midnight marauder

Graphic Designer / Illustrator / Cinephile
keyframedaily:

Orson Welles's The Lady from Shanghai (1948).
Tribute to Hans Hillmann
Carol Reed’s "The Third Man" Poster
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Tribute to Hans Hillmann

Carol Reed’s "The Third Man" Poster

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Tribute to Hans Hillmann
Carol Reed’s "The Third Man" Poster
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Tribute to Hans Hillmann

Carol Reed’s "The Third Man" Poster

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cinephilearchive:

Orson Welles’ personal working copy of the script for the famed film, ‘Citizen Kane.’ The 156-page script, the last revised draft before the final shooting script, contains numerous annotations, revisions, and deletions, as well as the addition of a few new scenes.

Orson Welles and Herman J. Mankiewicz, the creative minds behind the acclaimed screenplay, produced seven total scripts for ‘Citizen Kane,’ each with critical modifications that culminated with the Oscar-winning script. The present script, clearly stamped “Second Revised Final Script” on the cover page, is Welles’ own copy of the sixth and final draft before the shooting script. All of the written changes in the script are in the hand of Welles’ assistant, Kathryn Trosper, as indicated by the blue pencil “Trosper” in the upper left hand corner of the cover. Additional text in pencil on the cover page includes, “Mr. Welles,” “new Breakfast scene,” as well as a listing of all pages on which changes had been made.

“The Citizen Kane script is the most important screenplay of all time,” said Leila Dunbar, Director of Sotheby’s Collectibles Department. “It was a collaboration where Herman Mankiewicz set the foundation and Orson Welles added the emotion, depth and power, raising the text to a much higher level. Mankiewicz gave the story life but Welles made it immortal.”

In 1941 the young Robert Wise met the equally young Orson Welles. And the rest, as they say, is film-history. Director Robert Wise talks about Orson Welles and working on ‘Citizen Kane’ (3:296:20) and his films in this 45 minute documentary.

“The director is simply the audience. So the terrible burden of the director is to take the place of that yawning vacuum, to be the audience and to select from what happens during the day which movement shall be a disaster and which a gala night. His job is to preside over accidents.” —Orson Welles

(via criterioncollection)

toninetica:

Citizen Kane 1941
Original French Poster

toninetica:

Citizen Kane 1941

Original French Poster

"Odd Man Out" Book Jacket
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"Odd Man Out" Book Jacket

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cinephilearchive:

Orson Welles’ personal working copy of the script for the famed film, ‘Citizen Kane.’ The 156-page script, the last revised draft before the final shooting script, contains numerous annotations, revisions, and deletions, as well as the addition of a few new scenes.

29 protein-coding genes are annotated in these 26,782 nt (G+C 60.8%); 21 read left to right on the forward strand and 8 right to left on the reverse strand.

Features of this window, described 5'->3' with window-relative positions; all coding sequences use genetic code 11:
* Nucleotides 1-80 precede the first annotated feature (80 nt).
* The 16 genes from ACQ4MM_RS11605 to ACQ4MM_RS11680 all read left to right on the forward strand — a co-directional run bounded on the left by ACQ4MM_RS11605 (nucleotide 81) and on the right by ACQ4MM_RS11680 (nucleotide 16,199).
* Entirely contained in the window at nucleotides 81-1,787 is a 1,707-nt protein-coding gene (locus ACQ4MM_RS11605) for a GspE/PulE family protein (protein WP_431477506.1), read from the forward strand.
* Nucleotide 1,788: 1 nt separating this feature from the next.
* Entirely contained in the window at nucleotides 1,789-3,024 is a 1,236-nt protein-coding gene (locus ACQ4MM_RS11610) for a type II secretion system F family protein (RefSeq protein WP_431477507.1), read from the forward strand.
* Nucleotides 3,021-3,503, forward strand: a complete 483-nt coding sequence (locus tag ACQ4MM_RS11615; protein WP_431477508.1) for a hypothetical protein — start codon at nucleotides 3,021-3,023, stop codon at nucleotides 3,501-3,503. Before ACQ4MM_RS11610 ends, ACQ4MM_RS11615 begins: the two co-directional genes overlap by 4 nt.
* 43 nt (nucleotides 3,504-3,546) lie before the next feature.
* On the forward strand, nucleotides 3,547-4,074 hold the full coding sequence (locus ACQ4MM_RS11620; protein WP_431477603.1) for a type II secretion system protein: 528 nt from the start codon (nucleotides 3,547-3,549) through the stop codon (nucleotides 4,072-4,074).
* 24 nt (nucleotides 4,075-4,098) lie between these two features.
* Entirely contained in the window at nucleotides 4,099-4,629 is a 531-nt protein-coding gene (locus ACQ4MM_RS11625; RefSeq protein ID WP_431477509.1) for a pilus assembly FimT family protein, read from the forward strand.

Orson Welles and Herman J. Mankiewicz, the creative minds behind the acclaimed screenplay, produced seven total scripts for ‘Citizen Kane,’ each with critical modifications that culminated with the Oscar-winning script. The present script, clearly stamped “Second Revised Final Script” on the cover page, is Welles’ own copy of the sixth and final draft before the shooting script. All of the written changes in the script are in the hand of Welles’ assistant, Kathryn Trosper, as indicated by the blue pencil “Trosper” in the upper left hand corner of the cover. Additional text in pencil on the cover page includes, “Mr. Welles,” “new Breakfast scene,” as well as a listing of all pages on which changes had been made.

“The Citizen Kane script is the most important screenplay of all time,” said Leila Dunbar, Director of Sotheby’s Collectibles Department. “It was a collaboration where Herman Mankiewicz set the foundation and Orson Welles added the emotion, depth and power, raising the text to a much higher level. Mankiewicz gave the story life but Welles made it immortal.”

In 1941 the young Robert Wise met the equally young Orson Welles. And the rest, as they say, is film-history. Director Robert Wise talks about Orson Welles and working on ‘Citizen Kane’ (3:296:20) and his films in this 45 minute documentary.

“The director is simply the audience. So the terrible burden of the director is to take the place of that yawning vacuum, to be the audience and to select from what happens during the day which movement shall be a disaster and which a gala night. His job is to preside over accidents.” —Orson Welles

(Source: cinephiliabeyond)

thefilmstage:

Watch Orson Welles‘ documentary on Italy and Gina Lollobrigida from 1958.

A Variety of Photos of the late great Orson Welles in his early days 

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Orson Welles’ “F for Fake” French Movie Poster
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Orson Welles’ “F for Fake” French Movie Poster

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Orson Welle’s "The Lady from Shanghai" Poster Set

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Word on the street is That the BFI is restoring Welle’s Masterpiece "The Lady from Shanghai" to a 4K process and planning on showing the film in theaters throughout London.

Read more over at wellesnet

News Source courtesy of Criterioncast

(Source: a24films)